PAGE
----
Alston grew up in Philadelphia and attended The Haverford School before going to Temple, where he played for four years. The point guard had an excellent senior season, leading Temple to a 23-10 record and averaging 19.7 points and 5.0 assists per game. Like Harris, he had a pre-draft workout for the Sixers. Alston played with the Indiana Pacers in summer league and scored 24 points across three contests.

The 6-foot-8 Washburn has 136 career games of experience in the G League, including 38 last season between the Austin Spurs and Memphis Hustle. He signed a two-way contract with the Grizzlies in January and appeared in 18 NBA games last year, averaging 2.2 points and 2.3 rebounds. Washburn was part of the trade between the Grizzlies and Warriors in July involving Andre Iguodala, and was later waived by Golden State.

Brownridge, who played his college ball at Santa Clara, played 49 games (27 starts) with the Blue Coats last season. He led the G-League in threes made with 187.

Munford spent last season with the Milwaukee Bucks G-League affiliate, the Wisconsin Herd. He's also played in China and Spain after his collegiate career at Rhode Island ended.

In addition to Washburn, Alston, Harris, Brownridge and Munford, 7-foot-3 Christ Koumadje, Saint Joseph's product Isaiah Miles and Haywood Highsmith are candidates for the Blue Coats this season. Those three players were part of the Sixers' preseason roster and will be waived (see story).

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Sixers waive Christ Koumadje, Haywood Highsmith and Isaiah Miles

Sixers waive Christ Koumadje, Haywood Highsmith and Isaiah Miles

Updated: 2:17 p.m.

The Sixers have waived Christ Koumadje, Isaiah Miles and Haywood Highsmith. Those moves leave the team with its regular-season roster of 15 players, with Marial Shayok and Norvel Pelle on two-way contracts.

Because Koumadje, Miles and Highsmith signed Exhibit 10 contracts this summer, they can be incentivized to join the Delaware Blue Coats. Under the terms of an Exhibit 10 deal, a player who is waived can receive a bonus of up to $50,000 if he signs with the team's G-League affiliate and stays there for at least 60 days. 

Koumadje played four years of college basketball at Florida State and stands 7-foot-3 without shoes. He’s seeking to become the first NBA player from the country of Chad. Senior vice president of player personnel Marc Eversley said in June at a pre-draft workout featuring Koumadje that the big man is agile for his size, which Koumadje attributed to playing soccer and running before fully focusing on basketball.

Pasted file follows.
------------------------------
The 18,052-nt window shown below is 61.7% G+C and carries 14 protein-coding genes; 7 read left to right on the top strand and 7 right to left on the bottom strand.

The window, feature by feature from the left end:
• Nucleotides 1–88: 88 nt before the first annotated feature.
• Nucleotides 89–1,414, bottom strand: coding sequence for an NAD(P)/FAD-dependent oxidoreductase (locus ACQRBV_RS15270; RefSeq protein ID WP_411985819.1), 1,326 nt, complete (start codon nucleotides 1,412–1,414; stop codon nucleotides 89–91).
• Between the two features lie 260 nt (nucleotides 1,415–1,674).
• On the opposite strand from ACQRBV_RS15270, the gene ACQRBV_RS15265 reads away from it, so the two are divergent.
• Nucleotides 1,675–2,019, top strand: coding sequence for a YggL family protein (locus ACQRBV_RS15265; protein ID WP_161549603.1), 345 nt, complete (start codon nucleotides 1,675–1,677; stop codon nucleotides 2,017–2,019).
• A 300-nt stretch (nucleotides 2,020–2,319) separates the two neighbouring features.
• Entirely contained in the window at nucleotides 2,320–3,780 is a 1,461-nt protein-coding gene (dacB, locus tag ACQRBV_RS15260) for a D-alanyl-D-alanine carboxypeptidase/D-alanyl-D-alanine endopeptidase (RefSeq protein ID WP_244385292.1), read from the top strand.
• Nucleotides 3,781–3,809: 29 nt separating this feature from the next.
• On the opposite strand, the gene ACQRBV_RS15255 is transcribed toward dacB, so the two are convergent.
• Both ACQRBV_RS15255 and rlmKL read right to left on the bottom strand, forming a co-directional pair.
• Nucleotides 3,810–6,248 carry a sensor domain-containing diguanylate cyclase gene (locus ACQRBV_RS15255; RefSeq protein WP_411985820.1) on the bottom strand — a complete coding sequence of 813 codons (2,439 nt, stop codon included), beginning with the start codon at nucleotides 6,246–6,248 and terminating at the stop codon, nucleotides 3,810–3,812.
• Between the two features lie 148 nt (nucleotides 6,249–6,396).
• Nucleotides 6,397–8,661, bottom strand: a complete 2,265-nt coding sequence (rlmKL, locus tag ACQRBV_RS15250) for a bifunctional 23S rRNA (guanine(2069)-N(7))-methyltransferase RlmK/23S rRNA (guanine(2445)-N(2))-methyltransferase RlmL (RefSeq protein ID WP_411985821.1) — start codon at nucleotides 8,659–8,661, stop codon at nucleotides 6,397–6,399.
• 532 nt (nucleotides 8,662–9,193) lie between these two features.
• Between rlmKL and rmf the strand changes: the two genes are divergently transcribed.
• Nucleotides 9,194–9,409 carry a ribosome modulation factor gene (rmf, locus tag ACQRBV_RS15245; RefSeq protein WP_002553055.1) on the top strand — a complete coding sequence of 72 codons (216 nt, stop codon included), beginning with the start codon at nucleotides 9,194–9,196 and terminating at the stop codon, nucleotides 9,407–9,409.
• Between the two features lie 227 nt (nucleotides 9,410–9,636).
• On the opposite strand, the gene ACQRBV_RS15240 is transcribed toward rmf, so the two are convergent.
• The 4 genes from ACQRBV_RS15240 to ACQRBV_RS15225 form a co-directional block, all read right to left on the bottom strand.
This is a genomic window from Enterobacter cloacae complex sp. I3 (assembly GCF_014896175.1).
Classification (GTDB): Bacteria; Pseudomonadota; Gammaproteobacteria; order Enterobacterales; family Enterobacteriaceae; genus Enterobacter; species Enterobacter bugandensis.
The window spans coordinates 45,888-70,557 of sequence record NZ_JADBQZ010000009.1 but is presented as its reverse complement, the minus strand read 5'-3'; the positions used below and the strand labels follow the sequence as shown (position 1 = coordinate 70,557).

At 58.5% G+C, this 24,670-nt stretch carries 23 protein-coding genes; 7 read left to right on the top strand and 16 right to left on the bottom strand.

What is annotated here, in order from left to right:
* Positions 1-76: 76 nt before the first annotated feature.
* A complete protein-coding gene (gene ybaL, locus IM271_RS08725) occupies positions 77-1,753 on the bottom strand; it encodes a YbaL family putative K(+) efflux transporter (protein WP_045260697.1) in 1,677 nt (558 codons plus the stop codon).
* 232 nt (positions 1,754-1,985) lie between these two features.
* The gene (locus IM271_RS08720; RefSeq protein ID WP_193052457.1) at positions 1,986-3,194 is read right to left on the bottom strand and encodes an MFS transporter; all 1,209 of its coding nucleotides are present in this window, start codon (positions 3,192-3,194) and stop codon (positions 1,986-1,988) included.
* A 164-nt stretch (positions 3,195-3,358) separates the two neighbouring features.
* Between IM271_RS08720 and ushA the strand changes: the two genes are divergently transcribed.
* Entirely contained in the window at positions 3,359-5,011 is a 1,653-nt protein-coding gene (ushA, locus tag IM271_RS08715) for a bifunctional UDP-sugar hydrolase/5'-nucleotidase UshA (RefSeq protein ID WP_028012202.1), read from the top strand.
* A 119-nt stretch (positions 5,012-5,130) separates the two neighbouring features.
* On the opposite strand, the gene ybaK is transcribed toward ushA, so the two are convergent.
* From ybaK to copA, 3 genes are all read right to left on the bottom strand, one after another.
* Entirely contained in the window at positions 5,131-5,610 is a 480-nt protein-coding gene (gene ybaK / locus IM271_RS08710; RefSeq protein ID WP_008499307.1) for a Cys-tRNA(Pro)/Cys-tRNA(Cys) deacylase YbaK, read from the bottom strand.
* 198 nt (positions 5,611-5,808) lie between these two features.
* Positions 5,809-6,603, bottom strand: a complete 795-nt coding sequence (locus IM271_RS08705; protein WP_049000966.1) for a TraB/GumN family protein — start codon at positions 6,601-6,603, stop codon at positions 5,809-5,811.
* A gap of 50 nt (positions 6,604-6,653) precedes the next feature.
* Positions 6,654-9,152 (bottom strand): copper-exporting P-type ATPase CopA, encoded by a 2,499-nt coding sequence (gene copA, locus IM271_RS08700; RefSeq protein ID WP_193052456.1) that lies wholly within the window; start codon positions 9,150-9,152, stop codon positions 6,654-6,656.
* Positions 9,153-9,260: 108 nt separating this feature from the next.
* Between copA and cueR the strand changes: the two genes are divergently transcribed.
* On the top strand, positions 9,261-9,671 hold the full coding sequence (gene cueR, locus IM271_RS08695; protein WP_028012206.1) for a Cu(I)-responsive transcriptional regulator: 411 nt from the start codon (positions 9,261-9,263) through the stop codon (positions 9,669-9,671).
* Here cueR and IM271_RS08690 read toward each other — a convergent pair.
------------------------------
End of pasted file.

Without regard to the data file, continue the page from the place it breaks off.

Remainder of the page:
Koumadje has been seen working on his game with 7-foot-2 player development specialist Roy Hibbert. He said at media day that the Sixers’ player development staff has been helping him develop some of the finer points of his offensive game, such as non-dunk finishes near the basket and ball handling.

A 6-foot-4 wing, Highsmith played in 46 games for the Blue Coats last season, averaging 12.2 points, 6.9 rebounds and 2.7 assists per game. He also played in five games for the Sixers, with the team converting his contract to a two-way deal in January. Highsmith, who was waived by the team this summer to free up the two-way spot used on Pelle before signing his Exhibit 10 deal, played at Division II Wheeling Jesuit University in West Virginia.

Miles played his college basketball much closer to the Wells Fargo Center, at Saint Joseph’s, and is, like Highsmith, a native of Baltimore, Maryland. The 25-year-old was on the Sixers’ summer league teams in 2017-18 and 2018-19, and last played for Limoges CSP in France’s Pro-A league.

Based on what we saw in the preseason, below is a rough, projected depth chart by position. The backup point guard picture isn't yet clear, while several of the players at the shooting guard and small forward spots are interchangeable:

Point guard

Starter: Ben Simmons

Depth: Josh Richardson, Raul Neto/Trey Burke, Shake Milton

Shooting guard

Starter: Josh Richardson

Depth: Matisse Thybulle, Furkan Korkmaz, Shake Milton, Zhaire Smith, Marial Shayok (Two-way player)

Small forward

Starter: Tobias Harris

Depth: James Ennis, Matisse Thybulle, Furkan Korkmaz

Power forward

Starter: Al Horford 

Depth: Tobias Harris, Mike Scott, Jonah Bolden 


Starter: Joel Embiid

Depth: Al Horford, Kyle O’Quinn, Jonah Bolden, Ben Simmons, Mike Scott, Norvel Pelle (Two-way player)